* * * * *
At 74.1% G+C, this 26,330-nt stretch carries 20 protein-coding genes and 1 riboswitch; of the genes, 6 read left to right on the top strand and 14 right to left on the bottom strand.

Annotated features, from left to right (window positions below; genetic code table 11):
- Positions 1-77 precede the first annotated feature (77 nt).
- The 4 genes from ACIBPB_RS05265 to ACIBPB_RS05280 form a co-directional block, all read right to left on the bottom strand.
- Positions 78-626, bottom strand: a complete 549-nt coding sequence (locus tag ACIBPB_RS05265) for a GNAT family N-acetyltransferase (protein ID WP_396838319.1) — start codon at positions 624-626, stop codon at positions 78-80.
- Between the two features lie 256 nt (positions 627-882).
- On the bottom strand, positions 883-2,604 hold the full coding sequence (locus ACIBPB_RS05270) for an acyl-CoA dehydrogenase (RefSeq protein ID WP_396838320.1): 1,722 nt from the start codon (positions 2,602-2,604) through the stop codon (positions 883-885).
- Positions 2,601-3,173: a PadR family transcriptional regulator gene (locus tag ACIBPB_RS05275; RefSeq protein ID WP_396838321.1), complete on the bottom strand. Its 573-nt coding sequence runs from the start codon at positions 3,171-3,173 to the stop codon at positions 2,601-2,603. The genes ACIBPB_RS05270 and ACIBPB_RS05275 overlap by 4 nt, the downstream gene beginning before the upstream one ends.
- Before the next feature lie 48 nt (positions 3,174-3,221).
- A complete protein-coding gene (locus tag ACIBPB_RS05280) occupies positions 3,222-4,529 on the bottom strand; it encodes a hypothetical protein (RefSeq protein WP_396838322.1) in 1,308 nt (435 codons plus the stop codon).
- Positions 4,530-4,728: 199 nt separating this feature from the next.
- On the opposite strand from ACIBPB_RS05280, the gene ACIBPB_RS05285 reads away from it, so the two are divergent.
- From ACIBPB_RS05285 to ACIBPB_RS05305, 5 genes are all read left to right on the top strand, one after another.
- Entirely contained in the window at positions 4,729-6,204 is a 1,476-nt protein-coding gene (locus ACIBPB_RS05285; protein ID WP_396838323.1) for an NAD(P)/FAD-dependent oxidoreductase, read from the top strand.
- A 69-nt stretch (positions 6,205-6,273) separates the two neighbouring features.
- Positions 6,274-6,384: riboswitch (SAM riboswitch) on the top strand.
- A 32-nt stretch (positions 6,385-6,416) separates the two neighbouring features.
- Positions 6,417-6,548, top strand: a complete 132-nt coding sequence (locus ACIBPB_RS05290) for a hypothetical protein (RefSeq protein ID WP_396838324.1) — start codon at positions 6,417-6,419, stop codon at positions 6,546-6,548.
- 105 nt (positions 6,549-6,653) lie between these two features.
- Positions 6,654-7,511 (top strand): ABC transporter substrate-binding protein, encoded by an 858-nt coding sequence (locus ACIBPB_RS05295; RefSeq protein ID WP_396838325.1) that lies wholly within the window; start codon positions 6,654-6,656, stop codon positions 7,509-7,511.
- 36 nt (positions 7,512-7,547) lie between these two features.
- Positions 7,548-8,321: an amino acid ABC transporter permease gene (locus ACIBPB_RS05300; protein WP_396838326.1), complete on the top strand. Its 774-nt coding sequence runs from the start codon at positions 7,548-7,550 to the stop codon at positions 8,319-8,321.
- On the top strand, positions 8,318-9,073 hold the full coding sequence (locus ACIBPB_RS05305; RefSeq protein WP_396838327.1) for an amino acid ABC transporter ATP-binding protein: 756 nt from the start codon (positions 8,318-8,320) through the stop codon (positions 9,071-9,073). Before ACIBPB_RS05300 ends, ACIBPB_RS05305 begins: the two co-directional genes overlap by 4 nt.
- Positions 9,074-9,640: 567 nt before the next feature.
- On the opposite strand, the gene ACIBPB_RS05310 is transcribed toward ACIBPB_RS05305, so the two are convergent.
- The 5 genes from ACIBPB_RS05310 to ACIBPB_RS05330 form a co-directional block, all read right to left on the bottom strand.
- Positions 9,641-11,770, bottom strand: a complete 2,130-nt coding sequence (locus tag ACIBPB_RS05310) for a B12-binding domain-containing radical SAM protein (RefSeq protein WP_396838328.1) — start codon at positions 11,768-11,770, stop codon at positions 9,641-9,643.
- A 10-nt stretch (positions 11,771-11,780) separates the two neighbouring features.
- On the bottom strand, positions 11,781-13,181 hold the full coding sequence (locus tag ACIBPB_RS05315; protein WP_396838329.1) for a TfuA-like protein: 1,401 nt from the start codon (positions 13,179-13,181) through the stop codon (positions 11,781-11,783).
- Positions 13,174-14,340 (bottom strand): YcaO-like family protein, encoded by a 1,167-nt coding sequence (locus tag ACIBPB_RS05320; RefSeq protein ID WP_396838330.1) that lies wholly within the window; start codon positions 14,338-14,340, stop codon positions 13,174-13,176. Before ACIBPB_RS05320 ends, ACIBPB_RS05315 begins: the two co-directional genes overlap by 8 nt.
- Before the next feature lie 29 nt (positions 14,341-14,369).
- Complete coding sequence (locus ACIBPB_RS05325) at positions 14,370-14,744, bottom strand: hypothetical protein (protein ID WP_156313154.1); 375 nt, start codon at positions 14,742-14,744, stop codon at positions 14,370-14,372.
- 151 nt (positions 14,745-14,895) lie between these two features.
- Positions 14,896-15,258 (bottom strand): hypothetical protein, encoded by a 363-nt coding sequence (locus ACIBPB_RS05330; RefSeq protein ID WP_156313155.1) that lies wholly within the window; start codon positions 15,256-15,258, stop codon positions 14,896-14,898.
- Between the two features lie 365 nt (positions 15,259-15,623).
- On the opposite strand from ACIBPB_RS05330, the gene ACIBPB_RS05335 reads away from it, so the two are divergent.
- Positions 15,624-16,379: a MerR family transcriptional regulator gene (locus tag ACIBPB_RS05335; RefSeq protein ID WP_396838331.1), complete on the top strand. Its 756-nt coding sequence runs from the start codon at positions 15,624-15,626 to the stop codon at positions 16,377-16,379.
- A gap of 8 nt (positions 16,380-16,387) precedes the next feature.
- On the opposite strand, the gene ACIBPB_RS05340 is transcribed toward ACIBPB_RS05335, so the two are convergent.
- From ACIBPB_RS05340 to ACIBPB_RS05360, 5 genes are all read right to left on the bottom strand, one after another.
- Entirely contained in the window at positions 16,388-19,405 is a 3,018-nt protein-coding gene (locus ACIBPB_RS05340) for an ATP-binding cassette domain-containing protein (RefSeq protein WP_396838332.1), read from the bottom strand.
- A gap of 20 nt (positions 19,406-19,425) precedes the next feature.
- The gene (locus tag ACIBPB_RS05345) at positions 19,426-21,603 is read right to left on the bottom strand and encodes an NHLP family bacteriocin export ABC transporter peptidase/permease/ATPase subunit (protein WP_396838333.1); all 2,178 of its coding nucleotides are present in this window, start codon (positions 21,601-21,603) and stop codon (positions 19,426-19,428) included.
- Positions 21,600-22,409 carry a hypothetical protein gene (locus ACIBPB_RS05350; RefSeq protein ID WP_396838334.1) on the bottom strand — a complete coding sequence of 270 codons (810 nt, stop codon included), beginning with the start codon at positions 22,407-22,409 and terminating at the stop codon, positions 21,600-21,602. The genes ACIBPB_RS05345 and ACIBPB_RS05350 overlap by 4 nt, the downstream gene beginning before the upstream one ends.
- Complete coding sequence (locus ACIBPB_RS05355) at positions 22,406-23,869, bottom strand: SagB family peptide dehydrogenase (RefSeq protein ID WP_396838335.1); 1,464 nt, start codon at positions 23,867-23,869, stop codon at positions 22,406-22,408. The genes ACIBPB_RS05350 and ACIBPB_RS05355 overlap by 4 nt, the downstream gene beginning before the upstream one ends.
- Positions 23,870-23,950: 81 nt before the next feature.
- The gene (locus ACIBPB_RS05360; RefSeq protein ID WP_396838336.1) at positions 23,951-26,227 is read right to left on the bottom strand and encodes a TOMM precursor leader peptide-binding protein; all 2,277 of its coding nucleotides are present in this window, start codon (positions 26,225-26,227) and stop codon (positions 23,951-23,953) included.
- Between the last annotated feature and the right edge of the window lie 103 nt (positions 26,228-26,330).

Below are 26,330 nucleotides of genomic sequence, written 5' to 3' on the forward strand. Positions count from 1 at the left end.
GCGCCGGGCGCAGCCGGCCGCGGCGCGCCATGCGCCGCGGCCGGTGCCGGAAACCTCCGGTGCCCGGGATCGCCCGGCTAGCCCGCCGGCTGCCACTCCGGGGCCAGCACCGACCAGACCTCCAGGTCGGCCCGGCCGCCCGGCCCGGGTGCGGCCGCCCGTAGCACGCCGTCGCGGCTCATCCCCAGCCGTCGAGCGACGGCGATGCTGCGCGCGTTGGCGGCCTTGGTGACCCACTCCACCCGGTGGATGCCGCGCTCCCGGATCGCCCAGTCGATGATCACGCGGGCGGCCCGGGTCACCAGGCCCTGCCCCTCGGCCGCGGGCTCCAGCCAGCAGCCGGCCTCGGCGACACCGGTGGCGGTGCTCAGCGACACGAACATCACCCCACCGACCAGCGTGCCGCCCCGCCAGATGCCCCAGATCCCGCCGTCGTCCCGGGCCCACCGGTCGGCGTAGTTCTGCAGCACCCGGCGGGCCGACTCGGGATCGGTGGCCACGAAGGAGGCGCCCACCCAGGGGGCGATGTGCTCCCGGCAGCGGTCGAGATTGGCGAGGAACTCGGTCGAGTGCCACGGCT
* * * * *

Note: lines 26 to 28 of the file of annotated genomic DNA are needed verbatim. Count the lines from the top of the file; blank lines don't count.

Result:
- The 5 genes from ACIBPB_RS05310 to ACIBPB_RS05330 form a co-directional block, all read right to left on the bottom strand.
- Positions 9,641-11,770, bottom strand: a complete 2,130-nt coding sequence (locus tag ACIBPB_RS05310) for a B12-binding domain-containing radical SAM protein (RefSeq protein WP_396838328.1) — start codon at positions 11,768-11,770, stop codon at positions 9,641-9,643.
- A 10-nt stretch (positions 11,771-11,780) separates the two neighbouring features.